Yesterday the Pentagon described their plans to grow defense spending over the next five years, (see the Pentagon’s factsheet here) but ingeniously packaged that growth as “cuts.”
In fact, the only year that sees a drop in spending is 2013, with a baseline number of $525 billion, $6 billion less than 2012. On top of that the administration asks for $88 billion for “overseas contingency operations”, which include the war in Afghanistan. Spending is then projected to increase every year, with the baseline rising to $567 billion by 2017, and the additional overseas contingency ominously marked as “TBD” from 2014-2017.
There are some good things in this budget, like moving two army brigades out of Europe. Taxpayers for Common Sense has a great breakdown of the positive steps made as well as some of the more glaring examples of lard left in this budget. A lot of the real savings in 2013 come from withdrawals from Iraq and Afghanistan. But this administration’s proposal, which brings spending down by 8% from what we were projected to spend over the next 5 years, is far more modest than previous presidents’ post-war build downs that reduced military spending by as much as 30% — especially given the massive buildup in spending over the last decade. Here’s some historical context from Robert Dreyfuss:
Thanks to the Project on Defense Alternatives, we have a pretty good idea of what the long-term trends look like. Base-budget spending skyrocketed 55 percent between 1998 and 2010, adjusted for inflation. (Unadjusted, Pentagon spending pretty much doubled in twelve years.) And “base budgets” don’t include the hundreds of billions of dollars spent on war in Iraq and Afghanistan. As PDA notes, Panetta’s new budget plan sets 2013 spending at $525 billion, which is 46 percent above the 1998 level.” Some cut!
And when they are asked to choose between defense and other programs, defense is consistently the most popular program to cut. When CBS/NY Times, on several occasions over the least year asked respondents to choose where they would prefer to cut Medicare, social security or the military, 45-55 percent chose the military, 16-21 percent Medicare, 13-17 percent Social Security.
But defense budgets will come down deeper than the Secretary thinks. They will come down because Washington is going to have to find about $4 trillion in spending and revenue changes over the next 10 years if the nation’s debt is to stabilize at 60% of GDP. To find those cuts, everything, including defense, will still be on the table, even after this budget. And defense budgets will come down because they always do after combat (or “cold combat” in the case of the 1990s), in fact, at a rate of about 30% in constant dollars over 10 years.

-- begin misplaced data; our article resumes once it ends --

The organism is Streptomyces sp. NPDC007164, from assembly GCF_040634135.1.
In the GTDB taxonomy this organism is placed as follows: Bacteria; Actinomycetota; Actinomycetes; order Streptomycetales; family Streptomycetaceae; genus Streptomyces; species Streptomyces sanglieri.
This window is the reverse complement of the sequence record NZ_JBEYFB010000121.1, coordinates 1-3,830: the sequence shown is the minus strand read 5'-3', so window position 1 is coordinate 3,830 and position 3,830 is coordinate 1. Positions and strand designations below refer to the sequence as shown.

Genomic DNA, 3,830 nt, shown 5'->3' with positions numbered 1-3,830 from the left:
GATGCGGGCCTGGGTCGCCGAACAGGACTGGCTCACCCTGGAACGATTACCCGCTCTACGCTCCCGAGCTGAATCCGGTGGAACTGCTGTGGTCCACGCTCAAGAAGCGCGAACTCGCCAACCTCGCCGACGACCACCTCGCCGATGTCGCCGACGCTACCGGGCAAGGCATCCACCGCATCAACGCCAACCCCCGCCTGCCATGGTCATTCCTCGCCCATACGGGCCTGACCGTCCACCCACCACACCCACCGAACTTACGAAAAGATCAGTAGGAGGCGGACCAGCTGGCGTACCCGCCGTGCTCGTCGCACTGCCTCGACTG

The Panetta budget does not get close to that; his “cuts” are roughly 8% of projected defense budgets. Even if one generously offered to include projected war funding as part of the baseline (and there is no real baseline for wars after FY 2013), the new slope for defense looks like just over 20% of the projected budgets.
A lack of fiscal realism could have harmful consequences for long-term planning. That said, the Secretary’s announcement is a step in a different, more realistic direction, with more to come than he thinks.
Members of Congress are already putting out proposals to undo even these minor reductions. Given the hyper-partisan reaction to any discussion of cuts, even this modest progress made in the Pentagon’s proposal could be reversed. Fortunately, public opinion and the climate of budget cuts are on our side. We’ll be watching the budget battles in 2012, and will alert you when your action can make a difference.
On a related note, David Dayen and Spencer Ackerman note the strategic shift to covert ops and drones represented in this budget. It’s an important reminder that the new face of war, as practiced by the Obama administration, isn’t any prettier than the old one. From Dayen:
During the Obama Presidency we’ve seen the advance of the new American way of war, with covert ops taking precedence over conventional forces. Drones and Navy SEALs are the future; counter-insurgency and its need for large masses of troops may be the past. Basically you’re moving the military from an accountable to an unaccountable position where they have plausible deniability for all their activities.
While many advocates and experts focus on the numbers I think this shift commands a bit more attention.
Categories: Pentagon spending